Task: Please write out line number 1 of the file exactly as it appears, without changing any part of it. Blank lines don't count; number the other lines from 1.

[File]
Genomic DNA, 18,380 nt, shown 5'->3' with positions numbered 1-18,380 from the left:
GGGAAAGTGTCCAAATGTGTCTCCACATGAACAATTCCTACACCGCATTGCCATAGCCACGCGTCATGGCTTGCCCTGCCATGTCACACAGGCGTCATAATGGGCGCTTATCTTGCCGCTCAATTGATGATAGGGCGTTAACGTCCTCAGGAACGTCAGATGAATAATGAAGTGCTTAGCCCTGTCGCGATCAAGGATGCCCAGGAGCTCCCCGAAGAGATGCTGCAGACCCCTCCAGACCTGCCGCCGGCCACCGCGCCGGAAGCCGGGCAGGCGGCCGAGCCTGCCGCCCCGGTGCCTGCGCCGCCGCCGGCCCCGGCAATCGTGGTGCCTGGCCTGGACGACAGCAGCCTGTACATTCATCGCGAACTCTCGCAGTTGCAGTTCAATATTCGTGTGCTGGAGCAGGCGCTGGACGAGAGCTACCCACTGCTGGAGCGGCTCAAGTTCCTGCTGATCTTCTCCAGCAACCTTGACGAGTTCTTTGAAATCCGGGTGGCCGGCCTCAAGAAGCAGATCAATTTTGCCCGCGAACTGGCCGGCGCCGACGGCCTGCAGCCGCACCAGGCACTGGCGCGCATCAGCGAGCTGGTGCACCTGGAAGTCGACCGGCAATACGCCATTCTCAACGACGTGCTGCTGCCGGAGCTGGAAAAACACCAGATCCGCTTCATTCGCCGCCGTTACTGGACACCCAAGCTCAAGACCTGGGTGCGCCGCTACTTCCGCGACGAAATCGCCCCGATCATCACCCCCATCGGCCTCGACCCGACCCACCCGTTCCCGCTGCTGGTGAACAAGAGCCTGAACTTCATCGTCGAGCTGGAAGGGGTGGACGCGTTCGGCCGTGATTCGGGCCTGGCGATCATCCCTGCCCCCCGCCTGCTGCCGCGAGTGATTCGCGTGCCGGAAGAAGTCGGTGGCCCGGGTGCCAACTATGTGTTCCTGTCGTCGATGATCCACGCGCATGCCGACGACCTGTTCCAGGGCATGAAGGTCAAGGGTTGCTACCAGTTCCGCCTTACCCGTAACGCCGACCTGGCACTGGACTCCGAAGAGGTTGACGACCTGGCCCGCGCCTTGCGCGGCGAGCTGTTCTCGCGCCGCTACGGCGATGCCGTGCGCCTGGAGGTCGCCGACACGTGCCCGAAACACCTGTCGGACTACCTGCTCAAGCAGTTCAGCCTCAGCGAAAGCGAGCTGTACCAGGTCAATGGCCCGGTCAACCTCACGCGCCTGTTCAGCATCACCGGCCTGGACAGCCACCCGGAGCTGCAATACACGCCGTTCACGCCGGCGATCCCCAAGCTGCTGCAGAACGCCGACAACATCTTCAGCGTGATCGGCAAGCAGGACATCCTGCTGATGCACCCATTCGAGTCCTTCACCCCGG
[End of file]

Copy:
Genomic DNA, 18,380 nt, shown 5'->3' with positions numbered 1-18,380 from the left: